Re: [OPE-L] question on the interpretation of labour values

Date: Wed Feb 21 2007 - 09:23:54 EST

I am happy to report that Ajit has returned to the list and has
offered a reply below to Ian W's post of 2/6. The conditions that
he is returning under are those specified in the Advisory Committee
Statement of 1/24, especially points 2, 3 and 5.

In solidarity, Jerry

> > ----- Original Message -----
> > From: "Ian Wright" <wrighti@ACM.ORG>
> > Sent: Tuesday, February 06, 2007 6:48 PM
> > Subject: [OPE-L] question on the interpretation of
> labour values
> >
> >
> > > Hello all,
> > >
> > > I wonder if anyone on the list can help me. I'm
> puzzling over the
> > > causal interpretation of the definition of
> labour values in linear
> > > production theory.
> > >
> > > A standard interpretation is that labour values
> represent the total
> > > direct and indirect labour-time required to
> produce unit commodities.
> > > This is a replacement cost interpretation. The
> process of vertical
> > > integration reduces all the physical costs of
> producing unit
> > > commodities to labour alone.
> > >
> > > On the face of it, this interpretation seems
> reasonable. Yet there is
> > > no time period during which unit commodities are
> produced from labour
> > > alone. Commodities are always produced by means
> of labour and other
> > > commodities. So I do not think this
> interpretation can be causal.
> > >
> > > Are there other interpretations of the meaning
> of labour values that
> > > make more sense in the context of linear
> production theory?
> > >
> > > Thanks for any help,
> > > -Ian.
On Ian's problem:
First, we have to distinguish between use-value and
value. A proposition that claims that 'labor is the
sole cause of value' does not have to show that labor
alone produces use-value. Ricardo was well awre of the
fact that labor alone does not produce use-value. He
even accepted that value must in general diverge from
labor-values because of equalization of the rate of
profits but still wanted to maintain that labor was
the only cause of value by some how trying to show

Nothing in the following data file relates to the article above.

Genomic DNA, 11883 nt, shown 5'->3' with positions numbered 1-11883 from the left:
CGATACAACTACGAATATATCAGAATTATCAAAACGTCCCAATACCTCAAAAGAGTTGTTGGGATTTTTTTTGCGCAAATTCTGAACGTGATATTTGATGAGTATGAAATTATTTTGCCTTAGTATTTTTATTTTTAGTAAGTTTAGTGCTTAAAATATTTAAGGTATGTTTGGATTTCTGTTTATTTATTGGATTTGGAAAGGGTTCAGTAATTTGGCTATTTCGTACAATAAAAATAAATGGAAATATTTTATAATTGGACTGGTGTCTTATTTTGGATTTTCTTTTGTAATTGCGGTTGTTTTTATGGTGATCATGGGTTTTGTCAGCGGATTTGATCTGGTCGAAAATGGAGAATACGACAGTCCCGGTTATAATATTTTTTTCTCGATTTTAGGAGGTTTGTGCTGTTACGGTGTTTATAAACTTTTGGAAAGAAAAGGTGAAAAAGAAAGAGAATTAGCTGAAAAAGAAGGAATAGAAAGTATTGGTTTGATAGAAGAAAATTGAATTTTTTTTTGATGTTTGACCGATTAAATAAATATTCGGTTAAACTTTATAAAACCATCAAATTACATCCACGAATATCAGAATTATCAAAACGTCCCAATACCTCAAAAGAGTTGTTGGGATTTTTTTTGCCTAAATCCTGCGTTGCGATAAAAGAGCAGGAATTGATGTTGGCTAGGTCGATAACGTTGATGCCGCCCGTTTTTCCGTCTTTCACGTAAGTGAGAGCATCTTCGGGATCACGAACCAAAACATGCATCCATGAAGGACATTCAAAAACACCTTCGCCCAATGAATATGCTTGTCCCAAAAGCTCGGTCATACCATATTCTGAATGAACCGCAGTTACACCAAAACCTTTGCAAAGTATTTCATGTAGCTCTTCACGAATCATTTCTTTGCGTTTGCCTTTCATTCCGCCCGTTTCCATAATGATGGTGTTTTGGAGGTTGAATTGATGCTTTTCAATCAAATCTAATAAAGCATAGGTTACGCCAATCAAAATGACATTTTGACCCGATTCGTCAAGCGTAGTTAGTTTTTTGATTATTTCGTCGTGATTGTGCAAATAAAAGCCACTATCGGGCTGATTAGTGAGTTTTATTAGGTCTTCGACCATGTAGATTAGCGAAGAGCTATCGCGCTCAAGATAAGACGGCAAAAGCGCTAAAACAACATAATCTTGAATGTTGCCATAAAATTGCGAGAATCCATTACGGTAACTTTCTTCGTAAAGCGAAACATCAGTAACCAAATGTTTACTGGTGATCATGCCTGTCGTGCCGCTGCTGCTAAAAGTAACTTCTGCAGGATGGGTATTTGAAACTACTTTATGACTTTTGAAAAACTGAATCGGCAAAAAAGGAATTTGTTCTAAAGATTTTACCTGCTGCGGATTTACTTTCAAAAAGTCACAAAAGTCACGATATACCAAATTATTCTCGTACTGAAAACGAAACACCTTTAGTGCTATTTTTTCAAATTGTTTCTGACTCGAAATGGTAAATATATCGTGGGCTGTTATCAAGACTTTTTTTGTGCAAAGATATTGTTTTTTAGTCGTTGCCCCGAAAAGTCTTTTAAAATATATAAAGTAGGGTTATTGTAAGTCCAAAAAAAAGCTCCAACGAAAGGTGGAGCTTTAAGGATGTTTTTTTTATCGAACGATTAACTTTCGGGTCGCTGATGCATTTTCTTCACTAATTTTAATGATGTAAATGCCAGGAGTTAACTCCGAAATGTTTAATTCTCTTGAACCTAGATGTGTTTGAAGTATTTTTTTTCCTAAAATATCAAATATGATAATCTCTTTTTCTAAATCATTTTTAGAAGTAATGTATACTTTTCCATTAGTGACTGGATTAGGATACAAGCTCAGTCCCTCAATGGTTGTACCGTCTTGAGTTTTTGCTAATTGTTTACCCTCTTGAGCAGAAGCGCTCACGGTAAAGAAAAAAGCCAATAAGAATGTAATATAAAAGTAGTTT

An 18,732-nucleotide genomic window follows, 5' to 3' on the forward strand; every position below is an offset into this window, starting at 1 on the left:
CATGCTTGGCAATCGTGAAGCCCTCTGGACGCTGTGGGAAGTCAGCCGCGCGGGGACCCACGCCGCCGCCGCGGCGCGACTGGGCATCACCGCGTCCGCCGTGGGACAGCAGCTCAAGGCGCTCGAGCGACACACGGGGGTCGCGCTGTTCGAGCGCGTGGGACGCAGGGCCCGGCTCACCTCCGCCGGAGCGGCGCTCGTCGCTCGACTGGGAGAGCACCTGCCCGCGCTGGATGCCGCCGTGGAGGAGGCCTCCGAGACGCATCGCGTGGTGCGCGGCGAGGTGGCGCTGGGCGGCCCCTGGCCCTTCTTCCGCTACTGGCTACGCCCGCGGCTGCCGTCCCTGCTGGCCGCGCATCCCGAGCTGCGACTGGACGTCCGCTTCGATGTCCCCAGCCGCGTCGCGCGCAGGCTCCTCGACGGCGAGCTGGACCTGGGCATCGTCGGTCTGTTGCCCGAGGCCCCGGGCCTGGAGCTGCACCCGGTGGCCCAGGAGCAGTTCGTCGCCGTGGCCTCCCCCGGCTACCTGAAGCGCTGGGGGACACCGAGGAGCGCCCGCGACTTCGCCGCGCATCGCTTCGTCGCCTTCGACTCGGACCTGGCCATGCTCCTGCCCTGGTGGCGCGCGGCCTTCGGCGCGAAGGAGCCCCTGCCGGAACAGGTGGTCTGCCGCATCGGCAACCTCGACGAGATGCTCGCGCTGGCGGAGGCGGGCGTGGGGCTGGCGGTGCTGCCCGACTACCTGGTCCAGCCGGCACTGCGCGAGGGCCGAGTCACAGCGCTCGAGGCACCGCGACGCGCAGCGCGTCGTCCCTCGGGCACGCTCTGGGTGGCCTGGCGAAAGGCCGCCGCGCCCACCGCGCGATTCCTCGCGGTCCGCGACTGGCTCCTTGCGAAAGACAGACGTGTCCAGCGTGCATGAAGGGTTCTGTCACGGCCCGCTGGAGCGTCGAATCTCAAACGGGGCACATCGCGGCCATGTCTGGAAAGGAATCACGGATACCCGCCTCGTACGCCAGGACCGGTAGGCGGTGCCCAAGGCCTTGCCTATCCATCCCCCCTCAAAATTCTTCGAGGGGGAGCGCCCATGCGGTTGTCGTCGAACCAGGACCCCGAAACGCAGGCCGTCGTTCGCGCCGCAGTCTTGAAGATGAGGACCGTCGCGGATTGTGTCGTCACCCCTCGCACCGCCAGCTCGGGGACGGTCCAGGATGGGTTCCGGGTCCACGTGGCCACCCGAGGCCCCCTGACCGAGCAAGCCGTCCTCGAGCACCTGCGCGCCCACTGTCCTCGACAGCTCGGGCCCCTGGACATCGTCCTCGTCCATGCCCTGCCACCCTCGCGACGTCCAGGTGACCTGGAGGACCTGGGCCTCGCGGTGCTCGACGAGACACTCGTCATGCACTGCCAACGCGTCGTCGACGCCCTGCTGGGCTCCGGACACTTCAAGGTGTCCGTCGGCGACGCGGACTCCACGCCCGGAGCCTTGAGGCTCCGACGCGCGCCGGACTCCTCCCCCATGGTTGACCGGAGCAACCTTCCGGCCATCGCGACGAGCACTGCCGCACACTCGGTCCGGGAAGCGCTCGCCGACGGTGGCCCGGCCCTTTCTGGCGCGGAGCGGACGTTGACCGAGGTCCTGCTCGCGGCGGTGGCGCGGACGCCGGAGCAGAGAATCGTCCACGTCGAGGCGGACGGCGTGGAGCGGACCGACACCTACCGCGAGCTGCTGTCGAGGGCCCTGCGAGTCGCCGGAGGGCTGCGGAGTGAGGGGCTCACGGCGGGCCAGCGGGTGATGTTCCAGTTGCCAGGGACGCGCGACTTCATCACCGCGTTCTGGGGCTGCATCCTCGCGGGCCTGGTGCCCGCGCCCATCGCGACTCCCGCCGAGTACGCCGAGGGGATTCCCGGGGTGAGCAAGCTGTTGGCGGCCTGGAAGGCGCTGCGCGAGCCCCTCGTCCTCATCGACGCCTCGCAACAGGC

that anychange in the price of a commodity can be
explained by change in its labor content. The idea was
to show that changes in value can only be caused by
labor alone--of course, Ricardo couldn't prove it. But
Marx in his own way is trying the same thing by
reducing all his analytical variables to solely labor
terms, which in turn must explain all the movements in
prices or values of commodities. In my
Sraffa-Wittgenstein paper I had briefly argued that
Sraffa-based critique of Marx's value theory actually
undercuts this aspect of his theory and is more
fundamental than a critique of the transformation
problem, but then the response to it was a stony
silence from the list! In any case Marx accused Adam
Smith for maintaining the proposition that at some
stage labor alone produces somethig--i.e. there was no
commodity residual. According to Marx this had to be
the case for his additive theory of value to be
meaningful. I'm not sympathetic to Marx's reading of
Smith on this point, but I think Sraffa is more
sympathetic. Keep in mind that if there is no
commodity residual, that is if commodity could be
produced solely by labor, then the maximum rate of
profits would become infinite. You must have a
commodity residual to have an upper bound on the
maximum rate of profits. Now I think I have confused
Ian more than he was before--but I have tried to
clarify a point in my own humdrum manner.

Thank you for asking me to come back to the list. I
don't mind it as long as the conditions under which I
am coming back is made clear to the list. My best for
the new year! ajit

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